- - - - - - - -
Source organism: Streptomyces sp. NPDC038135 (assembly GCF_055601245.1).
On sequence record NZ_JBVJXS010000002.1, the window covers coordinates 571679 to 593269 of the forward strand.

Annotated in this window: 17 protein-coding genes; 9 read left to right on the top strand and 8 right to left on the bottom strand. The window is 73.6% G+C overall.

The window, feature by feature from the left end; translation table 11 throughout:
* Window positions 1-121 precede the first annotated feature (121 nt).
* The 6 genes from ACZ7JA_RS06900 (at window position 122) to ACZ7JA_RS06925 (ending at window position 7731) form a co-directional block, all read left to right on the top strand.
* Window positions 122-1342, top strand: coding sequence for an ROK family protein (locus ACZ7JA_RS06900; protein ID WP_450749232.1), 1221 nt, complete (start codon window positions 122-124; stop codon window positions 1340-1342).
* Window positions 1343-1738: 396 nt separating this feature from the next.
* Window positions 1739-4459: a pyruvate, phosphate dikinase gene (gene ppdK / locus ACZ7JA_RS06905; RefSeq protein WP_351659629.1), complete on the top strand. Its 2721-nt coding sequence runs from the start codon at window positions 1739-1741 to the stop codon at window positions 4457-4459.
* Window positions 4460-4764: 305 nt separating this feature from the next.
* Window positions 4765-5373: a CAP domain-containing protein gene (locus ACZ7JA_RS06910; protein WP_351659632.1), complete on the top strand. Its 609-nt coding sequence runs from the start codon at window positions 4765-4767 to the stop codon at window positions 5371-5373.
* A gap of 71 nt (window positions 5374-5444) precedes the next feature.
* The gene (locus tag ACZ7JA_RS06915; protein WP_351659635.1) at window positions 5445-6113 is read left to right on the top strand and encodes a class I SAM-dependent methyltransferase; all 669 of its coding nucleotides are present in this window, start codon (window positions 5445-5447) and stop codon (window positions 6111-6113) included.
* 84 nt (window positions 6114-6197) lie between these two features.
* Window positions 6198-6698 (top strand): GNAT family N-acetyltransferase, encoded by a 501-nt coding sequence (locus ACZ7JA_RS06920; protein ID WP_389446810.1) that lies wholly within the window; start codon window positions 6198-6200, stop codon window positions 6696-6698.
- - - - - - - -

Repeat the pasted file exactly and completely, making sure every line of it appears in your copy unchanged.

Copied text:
Source organism: Streptomyces sp. NPDC038135 (assembly GCF_055601245.1).
On sequence record NZ_JBVJXS010000002.1, the window covers coordinates 571679 to 593269 of the forward strand.

Annotated in this window: 17 protein-coding genes; 9 read left to right on the top strand and 8 right to left on the bottom strand. The window is 73.6% G+C overall.

The window, feature by feature from the left end; translation table 11 throughout:
* Window positions 1-121 precede the first annotated feature (121 nt).
* The 6 genes from ACZ7JA_RS06900 (at window position 122) to ACZ7JA_RS06925 (ending at window position 7731) form a co-directional block, all read left to right on the top strand.
* Window positions 122-1342, top strand: coding sequence for an ROK family protein (locus ACZ7JA_RS06900; protein ID WP_450749232.1), 1221 nt, complete (start codon window positions 122-124; stop codon window positions 1340-1342).
* Window positions 1343-1738: 396 nt separating this feature from the next.
* Window positions 1739-4459: a pyruvate, phosphate dikinase gene (gene ppdK / locus ACZ7JA_RS06905; RefSeq protein WP_351659629.1), complete on the top strand. Its 2721-nt coding sequence runs from the start codon at window positions 1739-1741 to the stop codon at window positions 4457-4459.
* Window positions 4460-4764: 305 nt separating this feature from the next.
* Window positions 4765-5373: a CAP domain-containing protein gene (locus ACZ7JA_RS06910; protein WP_351659632.1), complete on the top strand. Its 609-nt coding sequence runs from the start codon at window positions 4765-4767 to the stop codon at window positions 5371-5373.
* A gap of 71 nt (window positions 5374-5444) precedes the next feature.
* The gene (locus tag ACZ7JA_RS06915; protein WP_351659635.1) at window positions 5445-6113 is read left to right on the top strand and encodes a class I SAM-dependent methyltransferase; all 669 of its coding nucleotides are present in this window, start codon (window positions 5445-5447) and stop codon (window positions 6111-6113) included.
* 84 nt (window positions 6114-6197) lie between these two features.
* Window positions 6198-6698 (top strand): GNAT family N-acetyltransferase, encoded by a 501-nt coding sequence (locus ACZ7JA_RS06920; protein ID WP_389446810.1) that lies wholly within the window; start codon window positions 6198-6200, stop codon window positions 6696-6698.